JDRF Adopts New Brand to Better Reflect its Mission for Type 1 Diabetes

JDRF Adopts New Brand to Better Reflect its Mission for Type 1 Diabetes

–New logo, tag line, and simpler name is an effort to clarify the organizations work for all people with type 1 diabetes and to increase understanding about the disease–

New York, NY, January 9, 2012 - JDRF – formerly known as the Juvenile Diabetes Research Foundation – recently launched a refreshed logo, new tag line, and a name that better reflects the state of type 1 diabetes (T1D) and the organization’s work, which remains committed to curing, treating, and preventing the disease.

The organization removed the word “juvenile” from its name for two reasons. One, the disease is now known as type 1 diabetes, or T1D, not juvenile diabetes. Two, T1D can strike at any age, and market research has shown that 85 percent of people in the United States with the disease are adults-some who were diagnosed as children, and others who were diagnosed later in life. By using only the acronym JDRF, the organization aims to better reflect its commitment toward all people with T1D.

JDRF’s refreshed logo not only removes the organization’s former name, but also incorporates a “T1D” symbol, shorthand for type 1 diabetes and an effort to distinguish the disease from type 2 diabetes. Unlike type 2 diabetes, T1D is an autoimmune disease with no known cause or cure, in which the body’s immune system attacks and destroys insulin-producing beta cells needed to turn food into energy for survival.

Since its founding in 1970, JDRF has been a leader in the fight to end T1D, through research funding and advocacy. Over the past 40 years, science began to reveal that putting an end to the disease, which affects as many as 3 million Americans, would require efforts geared not only toward curing, but also toward treating and preventing T1D and its complications. Each of these three areas of research are essential in eliminating T1D once and for all, and furthermore, researchers have found that knowledge into one area can provide invaluable information for another.

A constant and vital part of JDRF’s mission is improving the lives of people with T1D at all ages, and at all stages of the disease. While JDRF’s work remains the same, its new branding is a way to more accurately represent that work. A step forward for the organization and for people living with T1D, the transition strives to bring about more awareness about T1D and about the research progress being made for all people with the disease.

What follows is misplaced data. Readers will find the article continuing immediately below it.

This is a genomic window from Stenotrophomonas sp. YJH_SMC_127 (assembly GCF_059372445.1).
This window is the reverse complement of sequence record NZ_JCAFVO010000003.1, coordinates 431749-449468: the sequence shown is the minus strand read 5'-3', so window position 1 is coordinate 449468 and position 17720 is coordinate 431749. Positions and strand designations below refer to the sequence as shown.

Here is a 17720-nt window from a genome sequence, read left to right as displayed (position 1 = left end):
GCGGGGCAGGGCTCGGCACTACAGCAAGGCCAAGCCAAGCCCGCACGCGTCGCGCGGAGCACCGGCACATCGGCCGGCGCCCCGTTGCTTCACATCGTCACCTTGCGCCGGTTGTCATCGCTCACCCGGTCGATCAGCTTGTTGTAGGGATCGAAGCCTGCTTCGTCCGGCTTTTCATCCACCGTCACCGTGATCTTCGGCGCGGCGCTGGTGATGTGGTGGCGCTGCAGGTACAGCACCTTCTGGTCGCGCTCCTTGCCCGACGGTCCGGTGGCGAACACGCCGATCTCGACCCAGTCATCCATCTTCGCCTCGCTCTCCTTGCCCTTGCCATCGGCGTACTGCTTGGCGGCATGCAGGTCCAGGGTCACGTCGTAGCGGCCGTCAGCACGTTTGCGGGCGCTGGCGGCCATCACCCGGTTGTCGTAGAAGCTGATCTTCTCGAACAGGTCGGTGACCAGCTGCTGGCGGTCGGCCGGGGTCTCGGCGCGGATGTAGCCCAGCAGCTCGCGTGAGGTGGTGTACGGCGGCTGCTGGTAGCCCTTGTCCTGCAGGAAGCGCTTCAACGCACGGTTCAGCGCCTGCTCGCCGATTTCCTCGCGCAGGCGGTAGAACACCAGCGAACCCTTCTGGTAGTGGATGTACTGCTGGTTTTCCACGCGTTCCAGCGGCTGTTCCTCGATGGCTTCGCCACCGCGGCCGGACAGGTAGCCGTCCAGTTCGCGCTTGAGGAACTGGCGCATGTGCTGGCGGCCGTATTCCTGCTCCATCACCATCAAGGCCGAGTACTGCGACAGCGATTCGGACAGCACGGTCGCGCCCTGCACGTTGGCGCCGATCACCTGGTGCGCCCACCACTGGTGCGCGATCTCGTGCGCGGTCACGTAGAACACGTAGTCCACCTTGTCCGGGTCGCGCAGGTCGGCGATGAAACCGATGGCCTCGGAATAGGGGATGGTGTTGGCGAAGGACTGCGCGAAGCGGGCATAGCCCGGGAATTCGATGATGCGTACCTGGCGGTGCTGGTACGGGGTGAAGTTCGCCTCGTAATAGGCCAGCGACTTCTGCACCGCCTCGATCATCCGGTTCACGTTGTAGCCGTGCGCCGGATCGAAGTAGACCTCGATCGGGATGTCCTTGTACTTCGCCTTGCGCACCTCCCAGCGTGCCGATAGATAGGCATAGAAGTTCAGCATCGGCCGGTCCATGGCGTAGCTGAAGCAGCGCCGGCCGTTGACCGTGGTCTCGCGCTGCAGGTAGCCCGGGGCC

About T1D

In T1D, a person’s pancreas stops producing insulin, a hormone that enables people to get energy from food. People with T1D need to test their blood sugar and give themselves insulin (with injections or an insulin pump) multiple times every day, and carefully balance insulin doses with eating and daily activities throughout the day and night. However, insulin is not a cure for diabetes, and even with that intensive care, a significant portion of the day is still spent with either high or low blood sugar, placing people with T1D at risk for devastating complications such as heart attack, stroke, blindness, and amputation.

 

About JDRF

JDRF is the leading global organization focused on type 1 diabetes (T1D) research. Driven by passionate, grassroots volunteers connected to children, adolescents, and adults with this disease, JDRF is now the largest charitable supporter of T1D research. The goal of JDRF research is to improve the lives of all people affected by T1D by accelerating progress on the most promising opportunities for curing, better treating, and preventing T1D. JDRF collaborates with a wide spectrum of partners who share this goal.

Since its founding in 1970, JDRF has awarded more than $1.7 billion to diabetes research. Past JDRF efforts have helped to significantly advance the care of people with this disease, and have expanded the critical scientific understanding of T1D. JDRF will not rest until T1D is fully conquered. More than 80 percent of JDRF’s expenditures directly support research and research-related education.